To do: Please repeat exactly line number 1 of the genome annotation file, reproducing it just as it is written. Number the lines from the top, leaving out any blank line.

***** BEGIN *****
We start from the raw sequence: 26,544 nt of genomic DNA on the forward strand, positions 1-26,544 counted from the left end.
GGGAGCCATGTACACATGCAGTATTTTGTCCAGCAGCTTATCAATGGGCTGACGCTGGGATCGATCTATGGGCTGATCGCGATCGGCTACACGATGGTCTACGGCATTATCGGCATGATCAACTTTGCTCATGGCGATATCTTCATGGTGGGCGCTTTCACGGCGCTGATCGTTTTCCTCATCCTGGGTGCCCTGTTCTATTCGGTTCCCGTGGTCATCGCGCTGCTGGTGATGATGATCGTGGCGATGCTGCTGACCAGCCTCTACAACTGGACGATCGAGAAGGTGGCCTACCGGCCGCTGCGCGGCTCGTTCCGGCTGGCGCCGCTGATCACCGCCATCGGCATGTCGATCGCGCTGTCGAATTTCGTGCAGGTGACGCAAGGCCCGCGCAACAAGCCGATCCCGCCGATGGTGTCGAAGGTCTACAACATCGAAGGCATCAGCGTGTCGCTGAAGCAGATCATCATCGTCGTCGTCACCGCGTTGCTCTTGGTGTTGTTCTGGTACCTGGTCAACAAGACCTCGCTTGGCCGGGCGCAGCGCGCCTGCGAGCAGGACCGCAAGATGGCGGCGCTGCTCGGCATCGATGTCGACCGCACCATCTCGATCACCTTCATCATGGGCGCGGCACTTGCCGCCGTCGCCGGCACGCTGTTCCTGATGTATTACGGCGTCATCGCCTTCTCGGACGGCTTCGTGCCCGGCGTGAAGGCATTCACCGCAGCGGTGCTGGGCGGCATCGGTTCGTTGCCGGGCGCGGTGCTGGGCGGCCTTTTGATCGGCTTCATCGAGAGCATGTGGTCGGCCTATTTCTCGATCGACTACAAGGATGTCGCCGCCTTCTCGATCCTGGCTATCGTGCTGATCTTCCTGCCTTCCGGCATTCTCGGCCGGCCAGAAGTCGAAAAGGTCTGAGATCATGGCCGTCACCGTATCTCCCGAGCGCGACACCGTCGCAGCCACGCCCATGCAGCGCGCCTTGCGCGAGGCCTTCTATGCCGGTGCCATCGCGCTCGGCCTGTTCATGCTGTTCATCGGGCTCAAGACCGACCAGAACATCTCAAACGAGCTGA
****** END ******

We start from the raw sequence: 26,544 nt of genomic DNA on the forward strand, positions 1-26,544 counted from the left end.